It is this final hard choice that riled up a lot of people. As a dialogue driven story, your dialogue and choices tended to make a difference in the outcome of the major story lines. Decide to punch a journalist in ME1 and that same journalist would remember it in ME2 and ME3. But I think people were mistaking those types of choices for freedom, which you can have in a certain extent in a RPG, but not in a video game. The flavour of the meal might change, but it still has 3 courses and you have to finish them all.

So when it came down to the hard choices that players had to choose between at the end of the game, some folks were upset that all their previous choices didn’t matter at all to the game. I’d argue that that isn’t the point of all those choices – your choices should have been mattering to you, the player. If you, having sat through hours and hours of this story and this hero, Commander Shepard, hadn’t somehow been changed by all 0f the previous hard choices he had to make, then YOU aren’t deep enough, not the game. It doesn’t matter what was written in your game save information, what mattered was what the game had done to you.

When you encounter a hard choice in life, they’re hard because they’re not altered for you based on what you did in the past. They’re presented to you by an uncaring and unloving universe devoid of any judgement on what you have done – you make those hard choices by reflecting back on your life’s experience and using that to determine what the course of action should be. YOU are the sum of your experiences, the universe is not.

The Walking Dead series that I was just pimping has the same kind of thing going on. Sure, the other characters remembers the slights and favours and that changes what happens during the game; but holy shit, the look on your adoptive daughter’s face if you let her down is UTTERLY CRUSHING. In game, you can have a conversation with her and try to patch it up, but that gets YOU, the player sitting on the couch, right in the feeling bits.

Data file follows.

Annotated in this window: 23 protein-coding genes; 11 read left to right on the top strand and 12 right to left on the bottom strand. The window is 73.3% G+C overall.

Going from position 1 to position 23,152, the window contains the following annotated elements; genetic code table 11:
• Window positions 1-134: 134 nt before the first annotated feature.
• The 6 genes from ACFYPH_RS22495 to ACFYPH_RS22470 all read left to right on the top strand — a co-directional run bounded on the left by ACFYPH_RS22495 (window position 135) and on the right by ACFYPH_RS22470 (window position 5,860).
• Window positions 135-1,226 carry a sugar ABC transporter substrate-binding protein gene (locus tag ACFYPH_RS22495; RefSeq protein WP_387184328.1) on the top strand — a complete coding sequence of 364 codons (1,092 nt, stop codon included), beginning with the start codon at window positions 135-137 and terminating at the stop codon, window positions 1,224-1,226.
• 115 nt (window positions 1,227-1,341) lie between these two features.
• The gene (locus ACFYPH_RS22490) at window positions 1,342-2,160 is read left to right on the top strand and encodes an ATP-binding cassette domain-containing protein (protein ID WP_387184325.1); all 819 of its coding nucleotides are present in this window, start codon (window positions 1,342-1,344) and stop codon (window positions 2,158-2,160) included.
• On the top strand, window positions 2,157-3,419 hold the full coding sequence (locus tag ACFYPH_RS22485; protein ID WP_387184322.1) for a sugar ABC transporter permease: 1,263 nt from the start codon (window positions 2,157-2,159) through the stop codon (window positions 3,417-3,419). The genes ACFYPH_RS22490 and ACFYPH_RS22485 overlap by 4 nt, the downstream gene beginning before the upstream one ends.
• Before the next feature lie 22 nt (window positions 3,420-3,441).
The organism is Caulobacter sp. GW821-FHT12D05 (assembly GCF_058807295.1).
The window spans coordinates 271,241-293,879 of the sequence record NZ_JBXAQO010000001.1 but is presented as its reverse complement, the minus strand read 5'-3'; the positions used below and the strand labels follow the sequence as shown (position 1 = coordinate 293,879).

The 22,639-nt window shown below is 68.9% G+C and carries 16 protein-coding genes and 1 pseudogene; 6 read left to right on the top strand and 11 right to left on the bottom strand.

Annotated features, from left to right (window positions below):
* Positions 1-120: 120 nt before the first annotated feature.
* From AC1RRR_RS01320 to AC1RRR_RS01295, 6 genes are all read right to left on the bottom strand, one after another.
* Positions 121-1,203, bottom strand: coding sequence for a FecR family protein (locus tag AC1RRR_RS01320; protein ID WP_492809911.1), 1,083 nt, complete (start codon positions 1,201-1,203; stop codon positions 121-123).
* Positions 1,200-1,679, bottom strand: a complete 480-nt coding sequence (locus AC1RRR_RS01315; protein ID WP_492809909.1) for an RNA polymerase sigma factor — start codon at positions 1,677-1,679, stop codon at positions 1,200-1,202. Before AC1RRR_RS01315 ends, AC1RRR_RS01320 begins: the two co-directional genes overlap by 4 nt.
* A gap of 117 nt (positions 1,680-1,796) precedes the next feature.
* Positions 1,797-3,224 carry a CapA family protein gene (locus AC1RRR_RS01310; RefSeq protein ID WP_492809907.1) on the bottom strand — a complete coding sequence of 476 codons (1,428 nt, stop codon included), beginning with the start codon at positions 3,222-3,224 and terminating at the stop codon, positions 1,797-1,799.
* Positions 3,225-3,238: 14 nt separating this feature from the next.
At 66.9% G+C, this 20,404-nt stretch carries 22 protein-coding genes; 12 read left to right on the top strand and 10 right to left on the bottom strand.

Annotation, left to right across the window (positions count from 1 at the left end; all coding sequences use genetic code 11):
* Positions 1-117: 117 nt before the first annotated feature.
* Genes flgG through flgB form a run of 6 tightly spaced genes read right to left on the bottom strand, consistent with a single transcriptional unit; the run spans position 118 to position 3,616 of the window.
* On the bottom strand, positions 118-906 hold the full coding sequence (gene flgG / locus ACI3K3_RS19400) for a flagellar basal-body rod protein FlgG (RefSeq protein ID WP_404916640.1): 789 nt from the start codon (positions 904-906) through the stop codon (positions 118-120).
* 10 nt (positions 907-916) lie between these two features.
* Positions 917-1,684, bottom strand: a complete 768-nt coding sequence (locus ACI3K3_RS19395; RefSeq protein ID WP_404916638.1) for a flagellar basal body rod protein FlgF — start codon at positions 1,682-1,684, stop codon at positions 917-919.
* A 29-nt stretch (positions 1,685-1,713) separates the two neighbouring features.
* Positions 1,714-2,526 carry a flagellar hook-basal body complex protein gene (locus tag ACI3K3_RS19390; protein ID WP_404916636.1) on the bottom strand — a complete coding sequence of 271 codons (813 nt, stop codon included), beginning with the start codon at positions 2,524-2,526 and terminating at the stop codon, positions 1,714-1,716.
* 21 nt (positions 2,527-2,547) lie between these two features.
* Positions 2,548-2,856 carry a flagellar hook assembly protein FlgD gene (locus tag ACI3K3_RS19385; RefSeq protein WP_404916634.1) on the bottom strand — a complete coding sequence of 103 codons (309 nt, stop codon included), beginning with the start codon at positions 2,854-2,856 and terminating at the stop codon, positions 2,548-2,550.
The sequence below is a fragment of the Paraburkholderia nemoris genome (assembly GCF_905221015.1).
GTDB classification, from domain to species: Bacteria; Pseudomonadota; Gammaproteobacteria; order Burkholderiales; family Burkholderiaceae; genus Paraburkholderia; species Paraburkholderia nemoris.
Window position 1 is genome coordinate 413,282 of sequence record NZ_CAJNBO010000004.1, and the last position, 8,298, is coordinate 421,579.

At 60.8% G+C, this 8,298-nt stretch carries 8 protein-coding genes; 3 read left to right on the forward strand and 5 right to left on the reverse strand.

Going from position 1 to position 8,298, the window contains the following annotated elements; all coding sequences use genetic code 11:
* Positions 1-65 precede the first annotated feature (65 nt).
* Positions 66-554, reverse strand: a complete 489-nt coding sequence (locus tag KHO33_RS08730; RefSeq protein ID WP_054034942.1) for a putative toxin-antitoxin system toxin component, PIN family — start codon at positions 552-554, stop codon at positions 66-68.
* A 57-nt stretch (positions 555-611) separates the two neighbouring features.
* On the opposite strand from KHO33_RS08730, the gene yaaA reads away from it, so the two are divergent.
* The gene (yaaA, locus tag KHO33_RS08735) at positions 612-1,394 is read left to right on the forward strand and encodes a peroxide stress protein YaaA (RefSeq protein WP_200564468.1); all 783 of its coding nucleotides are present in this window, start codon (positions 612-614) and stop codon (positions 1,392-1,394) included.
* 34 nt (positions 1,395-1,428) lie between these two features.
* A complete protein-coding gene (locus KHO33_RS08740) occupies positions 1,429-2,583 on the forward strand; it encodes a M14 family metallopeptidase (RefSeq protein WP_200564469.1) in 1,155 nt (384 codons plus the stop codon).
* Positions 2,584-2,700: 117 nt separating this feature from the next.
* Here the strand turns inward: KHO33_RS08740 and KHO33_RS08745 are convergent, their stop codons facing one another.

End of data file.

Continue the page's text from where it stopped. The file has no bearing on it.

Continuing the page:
Mass Effect was always about hope and hopelessness. Your first villain is hopeless; you remain mostly hopeful, despite appalling odds. The other factions represent hope and hopelessness in one way or another. Hope through control (Cerberus), hopelessness through control (Saren), hope through destruction (Anderson and Shepard, most of the time), hopelessness through destruction (the Krogans, watching their children born without hearts), hope through cooperation (EDI and your various love interests, who tend to be supportive at just the right time and in just the right way), hopelessness through cooperation (the Reapers).

The other complaint was that the end was a bit terse. That’s fair enough, but they fixed that for free, so jesus, calm down about it.

I did not, for those of you following from long, long ago, continue the game with my self-created Phil Collins look-alike. Talk about hopelessness…

2 Comments on “Mass (indenting) Effect

  1. you didn’t continue the game with your self-created phil collins look-alike?

    how could you just walk away from him?

    srsly tho I really want to try this game out, and your praise for the game environment is helping to drive that.

  2. It is kind of a nice change from the sandbox style of game that Skyrim represents. My most recent go around of Skyrim involved never pursuing the main storyline. That’s fine, you still get involved in little stories as you pillage your way across Skyrim, but you’re removed from the main questline and really the narrative that informs the setting.

    After the sandbox, Mass Effect can feel a bit limiting, as your world is made up of mini dungeons that suggest (but never deliver) scale. The Citadel, for example, is a vast space station as the heart of the story and setting and you never really get to explore this amazing place that exists primarily as skybox mattes. The pay off, of course, is that the more tightly controlled environment means a more coherent and compelling story.

    We should doff our sombreros for a moment for Red Dead Redemption which managed to give us a small (very small when you think about it), but interesting sandbox AND a coherent and compelling story. I hope we see more Grand Theft Whatevers in the future if they can keep them to that quality. The Star Wars MMO managed the same feat across 8 distinct class-based stories, albeit with level restrictions on certain areas and familiar MMO problems. It is possible, it just isn’t easy.

%d bloggers like this: